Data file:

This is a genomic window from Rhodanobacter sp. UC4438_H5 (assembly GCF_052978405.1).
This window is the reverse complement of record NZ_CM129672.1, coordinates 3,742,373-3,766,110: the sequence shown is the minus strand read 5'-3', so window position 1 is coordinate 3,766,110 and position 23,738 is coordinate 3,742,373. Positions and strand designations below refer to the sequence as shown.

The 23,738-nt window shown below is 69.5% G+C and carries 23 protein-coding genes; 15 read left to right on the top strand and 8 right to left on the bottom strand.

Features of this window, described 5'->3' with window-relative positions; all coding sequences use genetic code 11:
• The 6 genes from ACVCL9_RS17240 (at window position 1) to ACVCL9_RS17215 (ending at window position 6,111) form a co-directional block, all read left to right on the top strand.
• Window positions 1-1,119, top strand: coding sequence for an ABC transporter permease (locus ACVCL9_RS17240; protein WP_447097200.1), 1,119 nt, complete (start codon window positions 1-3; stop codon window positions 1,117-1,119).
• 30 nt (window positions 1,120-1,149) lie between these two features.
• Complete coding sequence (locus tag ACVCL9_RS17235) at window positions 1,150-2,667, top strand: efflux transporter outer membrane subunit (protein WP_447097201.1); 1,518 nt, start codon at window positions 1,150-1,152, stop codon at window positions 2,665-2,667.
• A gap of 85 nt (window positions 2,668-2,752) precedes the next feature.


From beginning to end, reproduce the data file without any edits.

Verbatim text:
This is a genomic window from Rhodanobacter sp. UC4438_H5 (assembly GCF_052978405.1).
This window is the reverse complement of record NZ_CM129672.1, coordinates 3,742,373-3,766,110: the sequence shown is the minus strand read 5'-3', so window position 1 is coordinate 3,766,110 and position 23,738 is coordinate 3,742,373. Positions and strand designations below refer to the sequence as shown.

The 23,738-nt window shown below is 69.5% G+C and carries 23 protein-coding genes; 15 read left to right on the top strand and 8 right to left on the bottom strand.

Features of this window, described 5'->3' with window-relative positions; all coding sequences use genetic code 11:
• The 6 genes from ACVCL9_RS17240 (at window position 1) to ACVCL9_RS17215 (ending at window position 6,111) form a co-directional block, all read left to right on the top strand.
• Window positions 1-1,119, top strand: coding sequence for an ABC transporter permease (locus ACVCL9_RS17240; protein WP_447097200.1), 1,119 nt, complete (start codon window positions 1-3; stop codon window positions 1,117-1,119).
• 30 nt (window positions 1,120-1,149) lie between these two features.
• Complete coding sequence (locus tag ACVCL9_RS17235) at window positions 1,150-2,667, top strand: efflux transporter outer membrane subunit (protein WP_447097201.1); 1,518 nt, start codon at window positions 1,150-1,152, stop codon at window positions 2,665-2,667.
• A gap of 85 nt (window positions 2,668-2,752) precedes the next feature.